“Old Man” Kearns Gets The Call

Over the course of a long NHL season, players get injured. When they do, teams look to their American Hockey League roster for reinforcements. Some of these players are obscure names that may appear for one game over their career. Others rack up enough frequent flyer miles, going back an forth, that they get to spend a free week in Hawaii during the offseason.

Thursday morning, Shawn Matthias and Sean Bergenheim sat out of morning skate. With the team not carrying any extra forwards, general manager Dale Tallon made a phone call that changed Bracken Kearns’ life.

“I got the call at about 12:30 [central time],” Kearns said. “My flight left at 1:45.”

Kearns was making his pre-game meal when San Antonio coach Chuck Weber made the call. He quickly packed what he could and hit the road.

“I know my elbow pads didn’t make it!”

Kearns battled rush hour traffic and made it to the BankAtlantic Center with eight minutes left in warm ups.

Two things make Kearns’ story unique. His father, Dennis, was an All-Star defenseman with the Vancouver Canucks. Dennis played in 677 NHL games from 1971-81. The biggest difference between Bracken’s story and others is his age.

At age 30, he is the second oldest rookie in Panthers history. Magnus Svensson was 32 when he debuted March 20, 1995. He went on to play 46 games over two seasons with Florida. Only six players on the roster are older than the rookie. Even team veteran Stephen Weiss, in his 10th NHL season, is two years younger than Kearns.

Despite his age, Kearns never gave up hope and was constantly motivated by his improving play. “I improved last year and I expect to improve this year. Any time I improved I thought I still had a chance,” he said.

Dennis played his NHL hockey with Tallon, and Assistant General Manager Mike Santos saw Bracken come up through the Nashville Predators system. The two knew right away this was their guy.

“I got a phone call from Dennis wishing me well on my birthday [Monday] and I told him Bracken had a good camp and he would get an opportunity at some time down the road. I didn’t realize it would be [Tuesday].” Tallon told Bob McKenzie  of TSN.

“This wasn’t a favor,” Santos told the Miami Herald. “[Bracken] earned his way here by scoring three goals in three games in San Antonio. “He’s a lesson for a lot of guys struggling to get to the NHL. You can do it. He’s showed that.”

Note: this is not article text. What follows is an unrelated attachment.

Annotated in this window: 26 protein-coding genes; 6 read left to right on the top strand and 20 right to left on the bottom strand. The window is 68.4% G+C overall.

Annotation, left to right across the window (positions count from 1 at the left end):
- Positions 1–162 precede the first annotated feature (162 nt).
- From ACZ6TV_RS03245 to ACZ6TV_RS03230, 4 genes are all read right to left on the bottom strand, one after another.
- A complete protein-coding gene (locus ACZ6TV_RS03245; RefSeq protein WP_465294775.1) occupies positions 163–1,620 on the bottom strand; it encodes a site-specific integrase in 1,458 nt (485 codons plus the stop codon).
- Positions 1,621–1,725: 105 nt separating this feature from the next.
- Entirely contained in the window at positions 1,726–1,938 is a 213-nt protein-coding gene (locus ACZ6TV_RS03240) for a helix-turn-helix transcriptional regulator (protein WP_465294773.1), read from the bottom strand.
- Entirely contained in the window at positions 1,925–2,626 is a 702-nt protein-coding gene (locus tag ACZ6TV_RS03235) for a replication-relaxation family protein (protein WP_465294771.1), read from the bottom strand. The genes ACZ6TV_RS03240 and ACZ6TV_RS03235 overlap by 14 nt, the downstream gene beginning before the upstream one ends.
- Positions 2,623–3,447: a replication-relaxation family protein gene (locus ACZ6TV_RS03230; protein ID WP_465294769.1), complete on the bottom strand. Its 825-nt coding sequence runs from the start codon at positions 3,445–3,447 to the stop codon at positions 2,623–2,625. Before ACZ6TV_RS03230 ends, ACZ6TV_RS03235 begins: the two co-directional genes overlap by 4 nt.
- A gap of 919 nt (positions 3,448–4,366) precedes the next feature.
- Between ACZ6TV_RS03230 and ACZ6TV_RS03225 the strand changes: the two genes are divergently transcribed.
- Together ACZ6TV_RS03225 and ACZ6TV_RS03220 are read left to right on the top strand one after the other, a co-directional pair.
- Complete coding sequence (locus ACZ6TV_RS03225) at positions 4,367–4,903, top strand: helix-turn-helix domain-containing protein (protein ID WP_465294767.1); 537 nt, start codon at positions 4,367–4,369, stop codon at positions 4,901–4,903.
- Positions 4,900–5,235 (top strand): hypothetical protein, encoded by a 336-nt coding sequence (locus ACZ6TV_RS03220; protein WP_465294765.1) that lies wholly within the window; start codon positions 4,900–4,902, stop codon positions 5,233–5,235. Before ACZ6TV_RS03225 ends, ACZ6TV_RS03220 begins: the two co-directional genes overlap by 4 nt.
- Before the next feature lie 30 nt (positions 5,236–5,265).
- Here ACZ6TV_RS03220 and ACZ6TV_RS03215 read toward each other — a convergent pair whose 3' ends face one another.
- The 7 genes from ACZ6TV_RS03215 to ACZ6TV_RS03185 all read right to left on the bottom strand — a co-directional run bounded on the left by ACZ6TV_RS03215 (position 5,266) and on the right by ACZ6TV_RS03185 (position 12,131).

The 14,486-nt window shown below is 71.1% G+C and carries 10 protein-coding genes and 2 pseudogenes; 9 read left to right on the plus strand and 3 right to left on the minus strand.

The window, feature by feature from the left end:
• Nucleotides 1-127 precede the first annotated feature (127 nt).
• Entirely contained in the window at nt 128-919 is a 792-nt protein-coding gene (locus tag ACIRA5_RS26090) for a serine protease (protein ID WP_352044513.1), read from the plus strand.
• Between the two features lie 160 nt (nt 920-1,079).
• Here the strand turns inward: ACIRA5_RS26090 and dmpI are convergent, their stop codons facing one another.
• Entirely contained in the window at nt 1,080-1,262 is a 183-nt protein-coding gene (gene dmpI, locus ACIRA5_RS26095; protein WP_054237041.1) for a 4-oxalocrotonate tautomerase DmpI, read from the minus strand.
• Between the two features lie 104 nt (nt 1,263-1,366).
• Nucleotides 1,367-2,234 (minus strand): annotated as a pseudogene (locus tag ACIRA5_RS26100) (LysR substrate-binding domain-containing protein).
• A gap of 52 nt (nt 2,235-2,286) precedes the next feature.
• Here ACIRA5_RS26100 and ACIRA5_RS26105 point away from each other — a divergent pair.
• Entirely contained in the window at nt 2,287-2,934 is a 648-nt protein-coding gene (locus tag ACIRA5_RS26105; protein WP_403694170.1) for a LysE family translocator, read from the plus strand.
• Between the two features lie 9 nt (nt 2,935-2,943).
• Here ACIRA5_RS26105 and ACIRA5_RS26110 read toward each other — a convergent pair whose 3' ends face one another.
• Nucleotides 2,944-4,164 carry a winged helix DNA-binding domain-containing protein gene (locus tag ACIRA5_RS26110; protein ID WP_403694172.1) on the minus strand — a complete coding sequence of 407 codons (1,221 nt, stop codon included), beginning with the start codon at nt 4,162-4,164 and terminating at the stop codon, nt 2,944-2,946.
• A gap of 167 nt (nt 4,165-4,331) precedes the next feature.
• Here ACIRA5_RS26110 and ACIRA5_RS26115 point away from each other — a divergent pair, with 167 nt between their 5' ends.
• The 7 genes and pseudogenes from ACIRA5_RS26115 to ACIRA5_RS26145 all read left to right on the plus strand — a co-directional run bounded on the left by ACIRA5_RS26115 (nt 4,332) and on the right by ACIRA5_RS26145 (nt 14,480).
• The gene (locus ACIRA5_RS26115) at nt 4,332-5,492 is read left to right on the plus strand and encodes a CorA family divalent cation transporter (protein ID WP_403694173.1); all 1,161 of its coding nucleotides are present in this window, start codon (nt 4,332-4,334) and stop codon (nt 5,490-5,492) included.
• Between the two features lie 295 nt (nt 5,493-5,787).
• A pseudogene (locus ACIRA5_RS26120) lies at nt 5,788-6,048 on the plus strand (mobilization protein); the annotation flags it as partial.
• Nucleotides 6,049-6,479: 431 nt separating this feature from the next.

Not only did Kearns have a good camp, he had a good start to his AHL season, scoring three goals in three games. He had been bouncing around the American league, until last year when the Phoenix Coyotes signed him to his first NHL contract. Kearns did not end up in Phoenix, but he put up a 20 goal season for the first time in his AHL career. The Panthers swooped in over the summer and signed him to a two-way contract.

Kearns reached another milestone when he debuted on the ice, as he became the first Panther to ever wear the number 73. He played 6:30 in the team’s 3-0 loss to the Buffalo Sabres. With Matthias, Bergenheim, and Ed Jovanovski all questionable for Saturday, Kearns may get a second game, and a chance to make a dent in the scoresheet.

Kearns still has a long way to go to catch his father’s milestones. He is optimistic and welcomes the challenge. “[My dad’s] first year, he was 26 so he wasn’t young either.”

Justin Cohen is the Florida Panthers beat reporter for InsideHockey.com He can be reached at jcohen@insidehockey.com or on his Twitter @IHPanthers.

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  1. Panthers Report: October 24, 2011 | INSIDE HOCKEY - October 24, 2011

    [...] Thursday, the Panthers recalled forwards Bracken Kearns and Tim Kennedy (More on Kearns’ story). To compensate, San Antonio recalled Wacey Rabbit from Cincinnati (ECHL) and David Marshall from [...]